Passing of Memory’s People

My readers will know how often I have mentioned the impact of my third college year in the Toscana region of Italy, principally in Siena and Firenze. Most pieces drew on my acquaintance with the Vivante family at Villa Solaia near Siena or my Florentine host family, the Chellinis. I rarely mentioned a regular guest at the Chellini’s Sunday dinners, Gustavo’s son Roberto. Then in his mid-twenties and as yet not married, he shared his passion for good food, wine, and cigars whenever he could dominate the table talk. We American ‘paying guests’ enjoyed his conversation and argued with him in a vain attempt to dislodge his definitive opinions about his favorite subjects.

A few days ago, I came across his obituary and felt an increasingly common tug at my heart. People from my past–my story–were leaving the scene. Sometimes it felt as though they were crowding through the door, into The Great Oblivion, so often, so suddenly sometimes. Here is a remembrance of Roberto published in Diesel Progress “The Global Voice of Engine-Powered Equipment Markets Since 1935′:

Roberto Chellini: 1934-2016

By pdamon16 August 2016 

RC

It is with great sadness that we report the passing of Roberto Chellini recently in Florence, Italy.  He was 82 years old.

Chellini worked for Diesel & Gas Turbine Publications until the time of his death, most recently as associate publisher of our COMPRESSORTech2 magazine.  In his 33 years with Diesel & Gas Turbine Publications he worked for all our publications:Diesel Progress International, Diesel & Gas Turbine Worldwide, COMPRESSORTech2, Diesel Progress North American, as well as the Diesel & Gas Turbine Sourcing Guide and the Compression Technology Sourcing Supplement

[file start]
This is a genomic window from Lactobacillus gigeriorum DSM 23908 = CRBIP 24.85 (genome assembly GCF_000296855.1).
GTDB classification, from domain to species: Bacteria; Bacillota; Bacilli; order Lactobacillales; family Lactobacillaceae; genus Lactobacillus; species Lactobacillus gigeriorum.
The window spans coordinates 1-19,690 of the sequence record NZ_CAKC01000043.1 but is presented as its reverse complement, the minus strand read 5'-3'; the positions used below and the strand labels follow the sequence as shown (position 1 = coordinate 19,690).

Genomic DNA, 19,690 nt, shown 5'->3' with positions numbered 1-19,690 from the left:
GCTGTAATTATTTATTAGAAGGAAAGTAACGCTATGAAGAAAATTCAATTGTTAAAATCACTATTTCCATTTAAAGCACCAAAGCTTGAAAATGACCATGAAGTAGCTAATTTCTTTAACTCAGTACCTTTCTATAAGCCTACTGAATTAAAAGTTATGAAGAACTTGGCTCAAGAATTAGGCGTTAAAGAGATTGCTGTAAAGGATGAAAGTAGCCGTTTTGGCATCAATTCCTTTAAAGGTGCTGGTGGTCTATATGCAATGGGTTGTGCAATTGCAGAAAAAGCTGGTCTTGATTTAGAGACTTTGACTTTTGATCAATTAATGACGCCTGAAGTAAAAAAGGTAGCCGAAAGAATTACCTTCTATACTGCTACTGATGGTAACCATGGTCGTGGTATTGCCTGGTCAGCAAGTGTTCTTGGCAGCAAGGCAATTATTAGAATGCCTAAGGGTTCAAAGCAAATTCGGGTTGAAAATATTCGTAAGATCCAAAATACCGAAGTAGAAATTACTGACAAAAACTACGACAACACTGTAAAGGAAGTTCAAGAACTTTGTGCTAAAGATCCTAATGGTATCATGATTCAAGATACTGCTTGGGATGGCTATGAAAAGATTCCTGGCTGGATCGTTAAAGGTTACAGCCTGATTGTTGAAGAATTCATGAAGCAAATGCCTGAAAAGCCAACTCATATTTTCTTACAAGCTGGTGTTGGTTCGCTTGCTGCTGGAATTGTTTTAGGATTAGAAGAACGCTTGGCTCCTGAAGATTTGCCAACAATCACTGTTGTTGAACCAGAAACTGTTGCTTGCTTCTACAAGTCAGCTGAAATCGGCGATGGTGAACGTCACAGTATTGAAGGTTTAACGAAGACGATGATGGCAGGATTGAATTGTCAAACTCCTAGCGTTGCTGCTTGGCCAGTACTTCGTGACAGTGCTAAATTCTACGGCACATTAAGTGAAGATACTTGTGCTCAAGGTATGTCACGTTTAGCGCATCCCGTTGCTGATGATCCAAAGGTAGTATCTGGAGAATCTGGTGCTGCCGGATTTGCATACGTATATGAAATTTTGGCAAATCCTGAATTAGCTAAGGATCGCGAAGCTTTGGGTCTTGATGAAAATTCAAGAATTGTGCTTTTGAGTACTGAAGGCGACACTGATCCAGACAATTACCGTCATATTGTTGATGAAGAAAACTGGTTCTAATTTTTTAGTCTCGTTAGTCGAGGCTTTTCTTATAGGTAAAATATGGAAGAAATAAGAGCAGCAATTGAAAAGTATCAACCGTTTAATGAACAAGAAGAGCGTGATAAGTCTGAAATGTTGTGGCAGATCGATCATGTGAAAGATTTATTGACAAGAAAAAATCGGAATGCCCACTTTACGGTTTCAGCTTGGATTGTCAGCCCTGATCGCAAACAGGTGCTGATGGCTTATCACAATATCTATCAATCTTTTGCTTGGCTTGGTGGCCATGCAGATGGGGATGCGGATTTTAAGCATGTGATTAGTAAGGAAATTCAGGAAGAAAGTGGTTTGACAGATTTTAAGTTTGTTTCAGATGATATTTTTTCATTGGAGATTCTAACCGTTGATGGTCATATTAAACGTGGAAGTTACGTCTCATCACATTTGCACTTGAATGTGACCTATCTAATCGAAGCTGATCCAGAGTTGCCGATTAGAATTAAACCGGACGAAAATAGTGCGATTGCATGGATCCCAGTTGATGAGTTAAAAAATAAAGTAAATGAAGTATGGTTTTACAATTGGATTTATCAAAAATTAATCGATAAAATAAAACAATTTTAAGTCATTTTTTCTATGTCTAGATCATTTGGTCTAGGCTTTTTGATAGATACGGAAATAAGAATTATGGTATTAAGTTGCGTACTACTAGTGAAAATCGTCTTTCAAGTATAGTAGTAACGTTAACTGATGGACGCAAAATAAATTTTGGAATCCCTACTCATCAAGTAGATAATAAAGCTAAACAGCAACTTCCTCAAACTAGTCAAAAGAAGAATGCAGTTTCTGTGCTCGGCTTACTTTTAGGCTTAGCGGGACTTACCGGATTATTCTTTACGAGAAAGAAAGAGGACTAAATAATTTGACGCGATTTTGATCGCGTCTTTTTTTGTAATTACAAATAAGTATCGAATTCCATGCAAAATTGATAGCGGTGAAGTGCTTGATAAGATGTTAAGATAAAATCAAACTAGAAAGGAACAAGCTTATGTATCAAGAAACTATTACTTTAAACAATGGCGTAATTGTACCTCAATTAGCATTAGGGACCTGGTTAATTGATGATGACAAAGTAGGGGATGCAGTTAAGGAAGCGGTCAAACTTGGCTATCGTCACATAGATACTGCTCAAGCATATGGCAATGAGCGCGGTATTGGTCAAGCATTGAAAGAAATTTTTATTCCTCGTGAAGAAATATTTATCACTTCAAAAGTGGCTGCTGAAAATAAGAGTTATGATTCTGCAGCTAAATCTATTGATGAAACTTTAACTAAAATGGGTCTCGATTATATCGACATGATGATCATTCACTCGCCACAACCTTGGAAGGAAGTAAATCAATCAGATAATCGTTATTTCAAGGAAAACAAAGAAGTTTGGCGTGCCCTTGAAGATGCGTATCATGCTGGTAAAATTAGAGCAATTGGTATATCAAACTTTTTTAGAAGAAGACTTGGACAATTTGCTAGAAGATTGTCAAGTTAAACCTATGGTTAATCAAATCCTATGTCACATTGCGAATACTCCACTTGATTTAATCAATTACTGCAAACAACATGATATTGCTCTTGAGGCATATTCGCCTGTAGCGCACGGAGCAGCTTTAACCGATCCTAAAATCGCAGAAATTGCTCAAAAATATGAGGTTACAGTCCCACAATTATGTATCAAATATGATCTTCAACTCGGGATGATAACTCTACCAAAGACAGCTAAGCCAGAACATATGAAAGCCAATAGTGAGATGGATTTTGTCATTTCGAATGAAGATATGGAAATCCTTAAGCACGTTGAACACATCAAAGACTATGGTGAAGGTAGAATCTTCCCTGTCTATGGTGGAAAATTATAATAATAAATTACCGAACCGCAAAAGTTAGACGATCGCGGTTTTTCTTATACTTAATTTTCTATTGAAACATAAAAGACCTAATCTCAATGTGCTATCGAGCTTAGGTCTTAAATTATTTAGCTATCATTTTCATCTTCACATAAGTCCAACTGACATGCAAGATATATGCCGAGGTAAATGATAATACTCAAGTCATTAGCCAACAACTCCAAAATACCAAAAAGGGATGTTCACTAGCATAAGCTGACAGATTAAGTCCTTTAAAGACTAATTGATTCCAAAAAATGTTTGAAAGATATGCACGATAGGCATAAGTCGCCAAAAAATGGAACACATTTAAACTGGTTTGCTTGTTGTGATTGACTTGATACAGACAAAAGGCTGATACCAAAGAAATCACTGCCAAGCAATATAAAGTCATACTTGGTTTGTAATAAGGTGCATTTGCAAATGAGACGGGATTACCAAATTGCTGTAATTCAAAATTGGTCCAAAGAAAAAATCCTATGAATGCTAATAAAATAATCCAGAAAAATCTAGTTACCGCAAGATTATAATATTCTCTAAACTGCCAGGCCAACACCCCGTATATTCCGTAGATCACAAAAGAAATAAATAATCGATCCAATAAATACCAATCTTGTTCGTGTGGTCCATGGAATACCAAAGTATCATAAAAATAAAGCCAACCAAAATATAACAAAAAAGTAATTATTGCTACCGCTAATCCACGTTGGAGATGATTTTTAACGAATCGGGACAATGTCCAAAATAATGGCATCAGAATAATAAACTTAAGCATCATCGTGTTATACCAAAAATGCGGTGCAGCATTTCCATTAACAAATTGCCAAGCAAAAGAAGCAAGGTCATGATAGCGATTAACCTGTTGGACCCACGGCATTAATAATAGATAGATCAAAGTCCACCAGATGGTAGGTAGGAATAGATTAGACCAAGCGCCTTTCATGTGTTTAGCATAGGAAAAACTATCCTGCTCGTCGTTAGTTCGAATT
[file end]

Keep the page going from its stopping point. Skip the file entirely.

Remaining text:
But to talk about Roberto Chellini just in terms of his career is missing the point.  He was skiing regularly in his beloved Dolomites into his 80s.  He was a man of great style, class and if anyone knew more about food, wine, music or the history of Italy than Roberto Chellini, I have not met him.

His olive orchard, the 100+ trees he pruned himself until recent years, produced a fabulous olive oil, a bottle of which was a truly treasured gift.   And when you least expected it, he’d sneak up on you and have you laughing uncontrollably.  His efforts at making sure the cheese and wine after dinner both ran out at exactly the same time is the stuff of legends among Diesel staffers worldwide.

He was a true gentleman.  He will be missed.  Very much.  By many people.

A life-long resident of Florence, and the son of an old-line Florentian family which is honored with a step in the Cattedrale di Santa Maria del Fiore, the famous Il Duomo di Firenze, Chellini is survived by his wife Maria Antonietta, son Massimo Pietro, daughter Flaminia, her husband Carmine and grandsons Lorenzo and Andrea.

May his family find peace in his passing and may God rest his soul.

Mike Osenga

I remembering enjoying the family’s olive oil at nearly every meal.

Those Sunday dinners were an important part of my education in Italy.

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